More than twenty years ago Dennis Hardy wrote a great book on alternative communities in 19th century England which is now out of print. He has now written a “sequel”, a history of community experiments in England during the first half of the 20th century.
This new book bears some of the stylistic hallmarks of the earlier one: it is written with deep sympathy for the pioneers and their projects. The text is complemented by a host of photographs and other illustrations that help bring the subject matter alive, and the author succeeds once again in combining impressive scholarship with a clear and accessible style of writing.
The motivating force behind so many experiments in community living throughout the ages has been a revulsion at the violence of the world (and war in particular), and a desire to create something better – on however small a scale. But each period of utopianism also reflects the particular features of its age, and 1900-1945 was an unusual epoch. It encompassed two world wars, a global economic depression with mass unemployment, the spread of totalitarianism in the form of Soviet state socialism and fascism, and the burgeoning of materialism based on the mass production of consumer goods and what some would call “modernity”.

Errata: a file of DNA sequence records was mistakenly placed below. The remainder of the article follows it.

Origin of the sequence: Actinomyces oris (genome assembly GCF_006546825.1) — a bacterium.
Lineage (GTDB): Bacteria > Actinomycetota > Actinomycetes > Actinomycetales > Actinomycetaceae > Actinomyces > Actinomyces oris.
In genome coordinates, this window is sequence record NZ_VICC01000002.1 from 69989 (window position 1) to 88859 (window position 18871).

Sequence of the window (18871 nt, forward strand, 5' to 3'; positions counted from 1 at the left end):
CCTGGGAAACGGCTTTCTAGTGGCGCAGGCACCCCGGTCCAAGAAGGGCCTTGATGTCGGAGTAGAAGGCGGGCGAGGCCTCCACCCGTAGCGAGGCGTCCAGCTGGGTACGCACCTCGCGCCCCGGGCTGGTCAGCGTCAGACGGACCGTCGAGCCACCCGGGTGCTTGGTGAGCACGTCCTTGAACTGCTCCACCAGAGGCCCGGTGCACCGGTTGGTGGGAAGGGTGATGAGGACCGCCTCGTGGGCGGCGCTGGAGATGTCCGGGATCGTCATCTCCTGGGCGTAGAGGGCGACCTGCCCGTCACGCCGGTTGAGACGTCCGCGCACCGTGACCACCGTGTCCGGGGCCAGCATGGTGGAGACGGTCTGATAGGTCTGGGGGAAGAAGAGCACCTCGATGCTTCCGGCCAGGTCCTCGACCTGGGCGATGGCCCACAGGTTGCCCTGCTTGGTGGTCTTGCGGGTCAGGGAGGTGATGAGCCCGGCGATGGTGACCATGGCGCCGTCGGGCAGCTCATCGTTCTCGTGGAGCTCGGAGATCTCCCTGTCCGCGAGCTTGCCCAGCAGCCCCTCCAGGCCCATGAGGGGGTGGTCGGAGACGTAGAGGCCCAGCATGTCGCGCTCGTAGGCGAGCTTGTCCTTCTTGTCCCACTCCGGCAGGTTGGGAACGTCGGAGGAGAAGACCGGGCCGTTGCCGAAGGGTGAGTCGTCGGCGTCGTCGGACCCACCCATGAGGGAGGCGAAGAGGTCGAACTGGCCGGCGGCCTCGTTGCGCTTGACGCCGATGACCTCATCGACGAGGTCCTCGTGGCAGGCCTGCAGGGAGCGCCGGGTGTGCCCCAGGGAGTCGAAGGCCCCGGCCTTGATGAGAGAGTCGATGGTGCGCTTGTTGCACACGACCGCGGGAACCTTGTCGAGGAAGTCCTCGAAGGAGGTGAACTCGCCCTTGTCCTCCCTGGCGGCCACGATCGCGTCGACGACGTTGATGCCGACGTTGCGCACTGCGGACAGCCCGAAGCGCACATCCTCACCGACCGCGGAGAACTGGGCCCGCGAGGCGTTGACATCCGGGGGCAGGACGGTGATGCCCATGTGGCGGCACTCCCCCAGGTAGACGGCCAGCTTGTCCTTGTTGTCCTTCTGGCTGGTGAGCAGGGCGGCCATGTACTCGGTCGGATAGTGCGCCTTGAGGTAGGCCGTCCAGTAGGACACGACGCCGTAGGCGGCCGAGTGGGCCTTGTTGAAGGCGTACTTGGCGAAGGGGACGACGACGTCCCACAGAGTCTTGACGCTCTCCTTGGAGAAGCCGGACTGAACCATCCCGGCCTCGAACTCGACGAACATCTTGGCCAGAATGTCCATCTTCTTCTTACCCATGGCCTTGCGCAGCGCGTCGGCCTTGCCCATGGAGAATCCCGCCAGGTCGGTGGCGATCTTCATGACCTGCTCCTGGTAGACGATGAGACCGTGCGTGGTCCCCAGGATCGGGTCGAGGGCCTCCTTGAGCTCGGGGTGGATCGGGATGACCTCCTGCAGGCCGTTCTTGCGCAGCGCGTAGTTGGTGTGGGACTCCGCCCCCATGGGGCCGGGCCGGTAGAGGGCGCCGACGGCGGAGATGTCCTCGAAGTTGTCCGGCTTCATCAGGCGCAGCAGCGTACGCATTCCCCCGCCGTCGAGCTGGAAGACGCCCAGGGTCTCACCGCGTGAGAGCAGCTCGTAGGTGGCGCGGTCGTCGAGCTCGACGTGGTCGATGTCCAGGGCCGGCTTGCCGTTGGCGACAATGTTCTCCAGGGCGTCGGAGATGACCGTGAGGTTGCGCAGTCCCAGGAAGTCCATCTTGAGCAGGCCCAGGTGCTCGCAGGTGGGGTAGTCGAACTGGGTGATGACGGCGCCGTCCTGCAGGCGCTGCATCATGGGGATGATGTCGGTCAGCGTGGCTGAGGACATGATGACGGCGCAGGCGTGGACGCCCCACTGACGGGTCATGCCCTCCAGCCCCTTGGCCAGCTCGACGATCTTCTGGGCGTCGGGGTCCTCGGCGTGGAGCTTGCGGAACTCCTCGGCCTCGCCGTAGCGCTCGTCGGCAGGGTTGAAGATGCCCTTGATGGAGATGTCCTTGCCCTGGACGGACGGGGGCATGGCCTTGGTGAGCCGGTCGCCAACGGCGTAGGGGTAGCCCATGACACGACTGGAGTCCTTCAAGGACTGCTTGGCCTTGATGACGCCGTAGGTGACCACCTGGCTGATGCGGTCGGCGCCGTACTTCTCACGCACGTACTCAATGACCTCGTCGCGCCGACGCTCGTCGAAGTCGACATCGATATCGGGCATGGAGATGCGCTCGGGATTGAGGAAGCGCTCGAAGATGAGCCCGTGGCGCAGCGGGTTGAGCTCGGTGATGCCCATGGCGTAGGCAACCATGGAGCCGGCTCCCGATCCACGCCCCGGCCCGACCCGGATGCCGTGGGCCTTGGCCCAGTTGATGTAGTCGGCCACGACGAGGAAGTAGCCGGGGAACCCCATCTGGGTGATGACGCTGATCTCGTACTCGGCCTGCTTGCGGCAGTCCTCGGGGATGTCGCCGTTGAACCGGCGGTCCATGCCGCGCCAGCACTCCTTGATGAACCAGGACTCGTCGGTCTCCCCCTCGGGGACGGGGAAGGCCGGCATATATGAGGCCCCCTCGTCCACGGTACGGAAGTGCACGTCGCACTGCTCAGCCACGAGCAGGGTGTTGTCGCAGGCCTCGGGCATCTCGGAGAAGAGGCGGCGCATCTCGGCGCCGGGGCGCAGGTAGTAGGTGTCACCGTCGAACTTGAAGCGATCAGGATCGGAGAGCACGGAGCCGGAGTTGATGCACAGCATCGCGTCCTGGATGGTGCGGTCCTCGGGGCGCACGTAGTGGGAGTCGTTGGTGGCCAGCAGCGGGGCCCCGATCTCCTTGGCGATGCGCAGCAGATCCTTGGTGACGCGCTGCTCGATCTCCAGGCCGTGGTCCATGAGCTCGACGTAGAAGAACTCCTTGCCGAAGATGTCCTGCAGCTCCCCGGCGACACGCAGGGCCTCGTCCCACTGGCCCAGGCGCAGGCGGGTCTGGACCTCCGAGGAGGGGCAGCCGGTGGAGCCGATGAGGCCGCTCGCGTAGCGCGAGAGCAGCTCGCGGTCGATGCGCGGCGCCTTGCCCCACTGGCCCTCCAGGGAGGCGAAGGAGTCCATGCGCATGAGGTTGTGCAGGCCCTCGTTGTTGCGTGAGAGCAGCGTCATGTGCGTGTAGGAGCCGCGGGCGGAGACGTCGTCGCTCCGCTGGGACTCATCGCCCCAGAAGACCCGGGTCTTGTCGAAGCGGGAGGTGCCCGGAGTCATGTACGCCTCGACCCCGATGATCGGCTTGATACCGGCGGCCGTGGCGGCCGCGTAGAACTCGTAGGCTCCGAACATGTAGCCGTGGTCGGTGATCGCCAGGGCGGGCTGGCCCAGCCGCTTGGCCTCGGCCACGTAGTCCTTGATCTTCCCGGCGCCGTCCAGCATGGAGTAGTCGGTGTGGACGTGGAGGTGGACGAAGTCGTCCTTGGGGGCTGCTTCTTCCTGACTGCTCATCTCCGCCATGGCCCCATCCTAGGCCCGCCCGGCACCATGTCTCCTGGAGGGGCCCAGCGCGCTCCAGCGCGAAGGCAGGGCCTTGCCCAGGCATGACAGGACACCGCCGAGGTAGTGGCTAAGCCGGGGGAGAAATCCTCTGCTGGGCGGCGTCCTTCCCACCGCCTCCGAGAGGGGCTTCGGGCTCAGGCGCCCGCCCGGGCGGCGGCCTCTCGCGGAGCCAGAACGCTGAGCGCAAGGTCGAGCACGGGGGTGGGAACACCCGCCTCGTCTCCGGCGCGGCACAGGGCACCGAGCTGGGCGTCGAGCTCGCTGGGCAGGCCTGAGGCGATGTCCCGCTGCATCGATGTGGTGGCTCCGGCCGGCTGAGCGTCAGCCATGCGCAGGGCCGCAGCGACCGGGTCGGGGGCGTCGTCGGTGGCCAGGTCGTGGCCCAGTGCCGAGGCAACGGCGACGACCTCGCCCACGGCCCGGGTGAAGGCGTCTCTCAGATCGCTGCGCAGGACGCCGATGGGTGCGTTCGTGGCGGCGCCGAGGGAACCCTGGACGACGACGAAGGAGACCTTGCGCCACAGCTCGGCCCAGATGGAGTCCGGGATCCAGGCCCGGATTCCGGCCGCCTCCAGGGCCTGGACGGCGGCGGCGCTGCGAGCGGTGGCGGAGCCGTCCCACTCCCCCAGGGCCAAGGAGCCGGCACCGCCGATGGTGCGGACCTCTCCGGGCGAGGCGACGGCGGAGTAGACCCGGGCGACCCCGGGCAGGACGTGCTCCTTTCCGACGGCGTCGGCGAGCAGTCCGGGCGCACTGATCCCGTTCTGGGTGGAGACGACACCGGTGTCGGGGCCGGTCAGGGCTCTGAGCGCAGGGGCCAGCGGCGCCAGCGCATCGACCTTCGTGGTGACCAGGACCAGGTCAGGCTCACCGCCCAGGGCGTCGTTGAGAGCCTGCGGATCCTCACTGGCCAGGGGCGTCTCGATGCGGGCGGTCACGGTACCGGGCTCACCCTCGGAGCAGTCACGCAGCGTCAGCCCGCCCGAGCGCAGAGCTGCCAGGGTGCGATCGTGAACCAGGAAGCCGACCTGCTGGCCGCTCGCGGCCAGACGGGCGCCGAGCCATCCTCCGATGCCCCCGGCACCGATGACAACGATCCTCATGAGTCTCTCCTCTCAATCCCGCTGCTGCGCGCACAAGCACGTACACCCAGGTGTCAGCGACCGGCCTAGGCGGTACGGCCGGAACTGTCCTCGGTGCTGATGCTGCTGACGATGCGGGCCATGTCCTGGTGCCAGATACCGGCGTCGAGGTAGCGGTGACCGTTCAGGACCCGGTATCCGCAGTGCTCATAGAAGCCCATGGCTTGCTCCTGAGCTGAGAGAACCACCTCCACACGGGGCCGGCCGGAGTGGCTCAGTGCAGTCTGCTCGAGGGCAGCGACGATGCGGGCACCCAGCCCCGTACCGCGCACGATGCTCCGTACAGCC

It was during the Second World War that there was a growth of agriculturally based pacifist communities within which COs could find refuge and also, if they read their Peace News, believe they were working constructively for a new society. But this was not the only “back to the land” movement of the period. In response to mass unemployment there were a number of land settlement schemes informed by the vision of providing the unemployed with a new beginning as small-holders.
One venture that has survived, and which can trace its origins back to the 19th century and the impact of Tolstoyan Christian anarchism, is the Brotherhood Church in Yorkshire. Every year they hold a “Strawberry Tea”. It remains an archetypal “English” event in many ways – but the proceeds are usually donated to War Resisters' International.
In seeking to evaluate the significance of these different experiments Hardy, almost regretfully, suggests that their impact on the rest of society was extremely limited, and that in no way did they challenge the status quo. However, he does attribute a longer-term significance to them as models of sustainability – not in terms of their longevity but insofar as they pioneered many of the elements that are now recognised as important for our collective survival: smallness of scale, respect for nature, and cooperative human relationships.